In December 2010, a newly minted beverage company called Gosverksmiðjan Klettur launched Klettagos, an Icelandic soft drink that looked and tasted much like internationally-available dark colas like Coke or Pepsi. They boasted being able to sell the soda for less than Coke or Pepsi, and their bottle came with hip labelling, featuring young Icelanders singing, laughing and playing guitar.
What the heck happened? To understand that, you need to understand Ölgerð Egils Skallagríms and Vífilfell, two Icelandic beverage giants, who control domestic distribution of Pepsi and Coke, respectively.
These two companies not only sell soft drinks. They make contracts with bars and restaurants for the rights to sell them, and they have agreements with shops dictating how much shelf space they get for their products. As such, Ölgerð Egils Skallagríms and Vífilfell are pretty much the only game in town, producing a lot of other more localised Icelandic beverages—such as the ubiquitous Applesin—and subsuming others.
This is exactly what Gosverksmiðjan contended was their demise, and the Icelandic Competition Authority agreed. In a 2020 ruling, the Competition Authority found that Ölgerð Egils Skallagríms and Vífilfell deliberately took up an inordinate amount of shelf space and set their own products more prominently, in some instances dispatching their employees to remove Klettagos bottles altogether.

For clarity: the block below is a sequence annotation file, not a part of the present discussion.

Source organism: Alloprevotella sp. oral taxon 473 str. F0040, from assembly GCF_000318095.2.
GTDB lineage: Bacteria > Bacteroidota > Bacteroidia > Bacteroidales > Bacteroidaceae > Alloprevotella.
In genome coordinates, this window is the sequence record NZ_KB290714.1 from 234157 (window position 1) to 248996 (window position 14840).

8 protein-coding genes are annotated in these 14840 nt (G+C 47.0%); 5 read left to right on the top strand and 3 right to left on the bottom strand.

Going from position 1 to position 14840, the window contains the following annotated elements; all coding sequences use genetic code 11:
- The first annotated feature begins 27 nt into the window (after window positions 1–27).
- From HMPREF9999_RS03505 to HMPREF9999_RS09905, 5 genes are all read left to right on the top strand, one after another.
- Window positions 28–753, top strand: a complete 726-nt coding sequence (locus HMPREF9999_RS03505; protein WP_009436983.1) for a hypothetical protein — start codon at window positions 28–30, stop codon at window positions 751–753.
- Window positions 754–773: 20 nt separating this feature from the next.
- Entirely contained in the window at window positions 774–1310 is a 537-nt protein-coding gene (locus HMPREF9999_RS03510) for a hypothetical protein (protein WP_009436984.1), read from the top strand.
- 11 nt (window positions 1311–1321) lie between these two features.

In the end, Ölgerð Egils Skallagríms paid 20 million ISK in fines, and Vífilfell paid 17 million ISK. A far cry from the 330 million Gosverksmiðjan lost, but the real loss is still felt to this day by the Icelandic people. Klettagos didn’t just die; it was murdered. Where for one shining moment, we had our own homegrown, caramel-coloured, caffeinated beverage, today it is merely a warm memory of a simpler time
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